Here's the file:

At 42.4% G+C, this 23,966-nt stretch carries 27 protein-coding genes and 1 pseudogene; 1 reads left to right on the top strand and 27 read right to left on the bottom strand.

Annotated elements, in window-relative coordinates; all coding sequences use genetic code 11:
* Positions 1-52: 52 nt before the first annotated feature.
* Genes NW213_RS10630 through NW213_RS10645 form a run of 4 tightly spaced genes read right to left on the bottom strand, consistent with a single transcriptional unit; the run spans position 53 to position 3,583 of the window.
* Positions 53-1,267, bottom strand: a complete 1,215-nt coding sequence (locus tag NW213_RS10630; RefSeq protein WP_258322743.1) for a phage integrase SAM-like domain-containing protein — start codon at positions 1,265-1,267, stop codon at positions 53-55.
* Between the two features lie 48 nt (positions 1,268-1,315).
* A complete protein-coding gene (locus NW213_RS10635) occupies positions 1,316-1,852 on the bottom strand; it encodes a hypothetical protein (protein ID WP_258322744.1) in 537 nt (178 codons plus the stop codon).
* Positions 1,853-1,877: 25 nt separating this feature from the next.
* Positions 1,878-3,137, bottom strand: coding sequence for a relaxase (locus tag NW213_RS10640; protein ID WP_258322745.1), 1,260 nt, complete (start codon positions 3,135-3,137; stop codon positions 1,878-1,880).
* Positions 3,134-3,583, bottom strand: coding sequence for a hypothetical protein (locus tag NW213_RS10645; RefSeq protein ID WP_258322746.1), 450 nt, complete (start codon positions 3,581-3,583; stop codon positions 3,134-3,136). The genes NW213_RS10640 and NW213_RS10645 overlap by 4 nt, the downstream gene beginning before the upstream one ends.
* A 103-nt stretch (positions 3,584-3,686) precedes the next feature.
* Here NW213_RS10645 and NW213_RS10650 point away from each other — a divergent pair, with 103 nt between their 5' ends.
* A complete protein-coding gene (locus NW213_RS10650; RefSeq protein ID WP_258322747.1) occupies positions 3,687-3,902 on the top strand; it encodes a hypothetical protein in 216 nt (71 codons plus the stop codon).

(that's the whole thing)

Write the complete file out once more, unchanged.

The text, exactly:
At 42.4% G+C, this 23,966-nt stretch carries 27 protein-coding genes and 1 pseudogene; 1 reads left to right on the top strand and 27 read right to left on the bottom strand.

Annotated elements, in window-relative coordinates; all coding sequences use genetic code 11:
* Positions 1-52: 52 nt before the first annotated feature.
* Genes NW213_RS10630 through NW213_RS10645 form a run of 4 tightly spaced genes read right to left on the bottom strand, consistent with a single transcriptional unit; the run spans position 53 to position 3,583 of the window.
* Positions 53-1,267, bottom strand: a complete 1,215-nt coding sequence (locus tag NW213_RS10630; RefSeq protein WP_258322743.1) for a phage integrase SAM-like domain-containing protein — start codon at positions 1,265-1,267, stop codon at positions 53-55.
* Between the two features lie 48 nt (positions 1,268-1,315).
* A complete protein-coding gene (locus NW213_RS10635) occupies positions 1,316-1,852 on the bottom strand; it encodes a hypothetical protein (protein ID WP_258322744.1) in 537 nt (178 codons plus the stop codon).
* Positions 1,853-1,877: 25 nt separating this feature from the next.
* Positions 1,878-3,137, bottom strand: coding sequence for a relaxase (locus tag NW213_RS10640; protein ID WP_258322745.1), 1,260 nt, complete (start codon positions 3,135-3,137; stop codon positions 1,878-1,880).
* Positions 3,134-3,583, bottom strand: coding sequence for a hypothetical protein (locus tag NW213_RS10645; RefSeq protein ID WP_258322746.1), 450 nt, complete (start codon positions 3,581-3,583; stop codon positions 3,134-3,136). The genes NW213_RS10640 and NW213_RS10645 overlap by 4 nt, the downstream gene beginning before the upstream one ends.
* A 103-nt stretch (positions 3,584-3,686) precedes the next feature.
* Here NW213_RS10645 and NW213_RS10650 point away from each other — a divergent pair, with 103 nt between their 5' ends.
* A complete protein-coding gene (locus NW213_RS10650; RefSeq protein ID WP_258322747.1) occupies positions 3,687-3,902 on the top strand; it encodes a hypothetical protein in 216 nt (71 codons plus the stop codon).